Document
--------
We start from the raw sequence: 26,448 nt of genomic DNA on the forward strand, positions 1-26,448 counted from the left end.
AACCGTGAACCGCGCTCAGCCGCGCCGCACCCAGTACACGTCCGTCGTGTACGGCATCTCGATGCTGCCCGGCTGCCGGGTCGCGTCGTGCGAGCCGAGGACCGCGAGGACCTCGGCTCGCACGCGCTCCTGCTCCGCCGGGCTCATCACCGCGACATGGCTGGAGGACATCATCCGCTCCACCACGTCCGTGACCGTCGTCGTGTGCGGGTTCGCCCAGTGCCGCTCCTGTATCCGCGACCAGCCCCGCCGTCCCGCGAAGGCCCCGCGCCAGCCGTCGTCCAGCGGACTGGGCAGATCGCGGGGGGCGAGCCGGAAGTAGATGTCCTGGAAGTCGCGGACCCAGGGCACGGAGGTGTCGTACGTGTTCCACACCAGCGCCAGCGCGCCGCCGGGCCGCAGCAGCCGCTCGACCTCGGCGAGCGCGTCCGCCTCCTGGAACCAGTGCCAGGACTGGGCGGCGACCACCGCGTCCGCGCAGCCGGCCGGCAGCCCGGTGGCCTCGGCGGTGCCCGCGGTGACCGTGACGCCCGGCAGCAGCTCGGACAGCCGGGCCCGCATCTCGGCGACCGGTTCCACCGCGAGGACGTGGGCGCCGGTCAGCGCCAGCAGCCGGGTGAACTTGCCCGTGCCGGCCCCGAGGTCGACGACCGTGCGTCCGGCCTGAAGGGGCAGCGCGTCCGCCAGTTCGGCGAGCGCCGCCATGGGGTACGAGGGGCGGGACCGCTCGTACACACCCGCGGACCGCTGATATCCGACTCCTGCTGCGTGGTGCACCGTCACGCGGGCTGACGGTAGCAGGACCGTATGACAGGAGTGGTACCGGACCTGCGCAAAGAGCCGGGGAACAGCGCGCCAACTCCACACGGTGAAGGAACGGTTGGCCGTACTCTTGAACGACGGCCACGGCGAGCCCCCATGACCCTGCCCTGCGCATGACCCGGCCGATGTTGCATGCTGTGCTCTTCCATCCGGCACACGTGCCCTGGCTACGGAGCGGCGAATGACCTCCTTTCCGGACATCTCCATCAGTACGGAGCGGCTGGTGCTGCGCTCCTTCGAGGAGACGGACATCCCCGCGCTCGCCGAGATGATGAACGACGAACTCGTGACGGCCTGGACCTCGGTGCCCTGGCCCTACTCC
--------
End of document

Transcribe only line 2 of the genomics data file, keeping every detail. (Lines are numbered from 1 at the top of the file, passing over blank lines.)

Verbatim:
AACCGTGAACCGCGCTCAGCCGCGCCGCACCCAGTACACGTCCGTCGTGTACGGCATCTCGATGCTGCCCGGCTGCCGGGTCGCGTCGTGCGAGCCGAGGACCGCGAGGACCTCGGCTCGCACGCGCTCCTGCTCCGCCGGGCTCATCACCGCGACATGGCTGGAGGACATCATCCGCTCCACCACGTCCGTGACCGTCGTCGTGTGCGGGTTCGCCCAGTGCCGCTCCTGTATCCGCGACCAGCCCCGCCGTCCCGCGAAGGCCCCGCGCCAGCCGTCGTCCAGCGGACTGGGCAGATCGCGGGGGGCGAGCCGGAAGTAGATGTCCTGGAAGTCGCGGACCCAGGGCACGGAGGTGTCGTACGTGTTCCACACCAGCGCCAGCGCGCCGCCGGGCCGCAGCAGCCGCTCGACCTCGGCGAGCGCGTCCGCCTCCTGGAACCAGTGCCAGGACTGGGCGGCGACCACCGCGTCCGCGCAGCCGGCCGGCAGCCCGGTGGCCTCGGCGGTGCCCGCGGTGACCGTGACGCCCGGCAGCAGCTCGGACAGCCGGGCCCGCATCTCGGCGACCGGTTCCACCGCGAGGACGTGGGCGCCGGTCAGCGCCAGCAGCCGGGTGAACTTGCCCGTGCCGGCCCCGAGGTCGACGACCGTGCGTCCGGCCTGAAGGGGCAGCGCGTCCGCCAGTTCGGCGAGCGCCGCCATGGGGTACGAGGGGCGGGACCGCTCGTACACACCCGCGGACCGCTGATATCCGACTCCTGCTGCGTGGTGCACCGTCACGCGGGCTGACGGTAGCAGGACCGTATGACAGGAGTGGTACCGGACCTGCGCAAAGAGCCGGGGAACAGCGCGCCAACTCCACACGGTGAAGGAACGGTTGGCCGTACTCTTGAACGACGGCCACGGCGAGCCCCCATGACCCTGCCCTGCGCATGACCCGGCCGATGTTGCATGCTGTGCTCTTCCATCCGGCACACGTGCCCTGGCTACGGAGCGGCGAATGACCTCCTTTCCGGACATCTCCATCAGTACGGAGCGGCTGGTGCTGCGCTCCTTCGAGGAGACGGACATCCCCGCGCTCGCCGAGATGATGAACGACGAACTCGTGACGGCCTGGACCTCGGTGCCCTGGCCCTACTCC